Nelke & the Legendary Alchemists is a spin-off to the standard Atelier series in celebration of it’s 20th Anniversary. Bringing tons of fan favourite characters along with characters you may have forgotten all into one mini-universe that focuses on the adventures of the titular Nelke. We want to quickly add this is Impressions from early game, and it is for the Nintendo Switch edition of the game.
Let’s get right off the bat that this is a spin-off, and does have it’s own unique play style and design. It doesn’t play like the normal Atelier experience you have become accustomed to, but that definitely isn’t a detriment to it. If anything, the changes and design choices fit the series for the better, especially with the game’s focus on Town Management over Alchemy based adventuring.
The game starts off with Nelke and her maid Misty walking towards a new region and town known as Westbald. You find out that Nelke has been assigned by her father to become the town’s new Governor. When you first make your way into town (note all this is done in cutscene form) you meet the current village chief; Kunos – a young man who had the village dumped on him by his early retiring father. Kunos will be your go-to man for all general essentials for the village.
Kunos guides you to your place of operations, which is a lavish mansion upon a hill. From there you get put into full hand holding mode to teach you how to play the game. Most of the game is spent in menus and simulation style play. You are given a plot of land with various space to construct and play buildings. You first start off making a general store for veteran character Pamela. You also soon find out that you can head on out and Investigate varying regions outside of the village. This enables you to seek ingredients and materials to further develop your town.
When you go on these investigations you will be put in a walking simulated cutscene, where every now and then your party will stop and find search spots. You have no control aside from the option to “run” which will allow your characters to reach the end faster, but in return you will skip over possible search spots. When you do get given full control, it is when a random battle appears, where you will then go into your typical Atelier style Turn-based combat. This is the usual really, you pick your attack options, after each attack you grow your power gauge in which you can then spend on special attacks. These stack from battle to battle which is handy to prepare for future possibly tougher battles.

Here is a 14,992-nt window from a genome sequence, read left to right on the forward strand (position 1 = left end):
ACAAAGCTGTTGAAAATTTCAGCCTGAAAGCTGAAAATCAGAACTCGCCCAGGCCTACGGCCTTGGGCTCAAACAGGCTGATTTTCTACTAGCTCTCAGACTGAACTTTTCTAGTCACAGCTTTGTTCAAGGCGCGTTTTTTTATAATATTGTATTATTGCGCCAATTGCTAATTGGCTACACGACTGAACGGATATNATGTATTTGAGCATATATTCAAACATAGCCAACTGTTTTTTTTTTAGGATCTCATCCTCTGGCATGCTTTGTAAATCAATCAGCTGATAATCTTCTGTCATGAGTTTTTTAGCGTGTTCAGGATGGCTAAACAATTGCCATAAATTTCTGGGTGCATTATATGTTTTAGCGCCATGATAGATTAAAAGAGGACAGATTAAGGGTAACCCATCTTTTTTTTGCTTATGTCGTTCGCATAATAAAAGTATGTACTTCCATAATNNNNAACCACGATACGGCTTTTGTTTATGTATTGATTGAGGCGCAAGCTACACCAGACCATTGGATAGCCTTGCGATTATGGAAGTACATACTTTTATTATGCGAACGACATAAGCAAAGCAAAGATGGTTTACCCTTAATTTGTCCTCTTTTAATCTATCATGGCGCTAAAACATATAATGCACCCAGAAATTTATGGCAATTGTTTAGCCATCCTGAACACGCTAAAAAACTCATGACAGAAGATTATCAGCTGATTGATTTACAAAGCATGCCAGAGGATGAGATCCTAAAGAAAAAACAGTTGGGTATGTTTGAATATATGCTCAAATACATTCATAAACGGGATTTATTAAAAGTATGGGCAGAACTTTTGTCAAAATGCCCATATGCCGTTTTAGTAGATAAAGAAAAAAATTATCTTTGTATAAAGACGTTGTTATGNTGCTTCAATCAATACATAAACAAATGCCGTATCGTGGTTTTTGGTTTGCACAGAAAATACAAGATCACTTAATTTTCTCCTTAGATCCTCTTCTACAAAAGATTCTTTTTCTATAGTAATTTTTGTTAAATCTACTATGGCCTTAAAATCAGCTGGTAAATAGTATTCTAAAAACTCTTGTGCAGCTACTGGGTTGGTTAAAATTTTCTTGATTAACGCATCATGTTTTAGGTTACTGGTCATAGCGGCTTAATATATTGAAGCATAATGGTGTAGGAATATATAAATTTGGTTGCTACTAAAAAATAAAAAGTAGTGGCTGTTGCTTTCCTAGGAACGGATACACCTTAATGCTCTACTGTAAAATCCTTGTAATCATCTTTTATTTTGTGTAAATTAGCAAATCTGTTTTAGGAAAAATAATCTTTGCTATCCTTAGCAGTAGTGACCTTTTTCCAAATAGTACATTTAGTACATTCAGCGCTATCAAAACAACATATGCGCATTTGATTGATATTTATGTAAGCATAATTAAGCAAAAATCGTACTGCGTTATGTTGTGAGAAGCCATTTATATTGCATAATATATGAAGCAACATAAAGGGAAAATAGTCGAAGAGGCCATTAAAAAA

When you reach your goal, or your investigation time ends you return back to the town and get a report on what your findings were. Once you have learned these actions you will come across an Alchemist, who happens to be from the Atelier Marie games. Marie is here investigating a local suspicious rumoured Tree, which Nelke is also investigating similar things. They decide to team up and Marie settles in to your town – but for this to be the perfect match you decide to build her an Atelier to call her own.
A familiar face has been your go-to construction guy, who has been handling all your buildings and improvements. It’s none other than Hagel, the often Blacksmith of the Atelier series. You give him materials you need and he will construct the building you desire. After so many days (turns) pass the building will be fully constructed.
Now with the Atelier up, and general shop you can start properly developing your town. Alchemy can be used to create basic items or anything that you come up with. You can then sell them off at the General Store or use them to help with investigations or even for further town development.
You have your town ready in it’s base form now, and you start to get given your own free control of the game. It really is a different kind of beast this game in comparison to it’s other entries in the series. Though it seems like you are watching more things happening rather than personally controlling it yourself, but it suits the style of game that is definitely more like a Town Management Sim than your typical JRPG. Though there are a few hiccups, like it is odd that odd points within talking cut-scenes certain lines of dialog won’t be voiced. We have been really enjoying it so far, and hope that you don’t overlook the game for the next proper Atelier game arriving later in the year. We give this a big thumbs up of approval!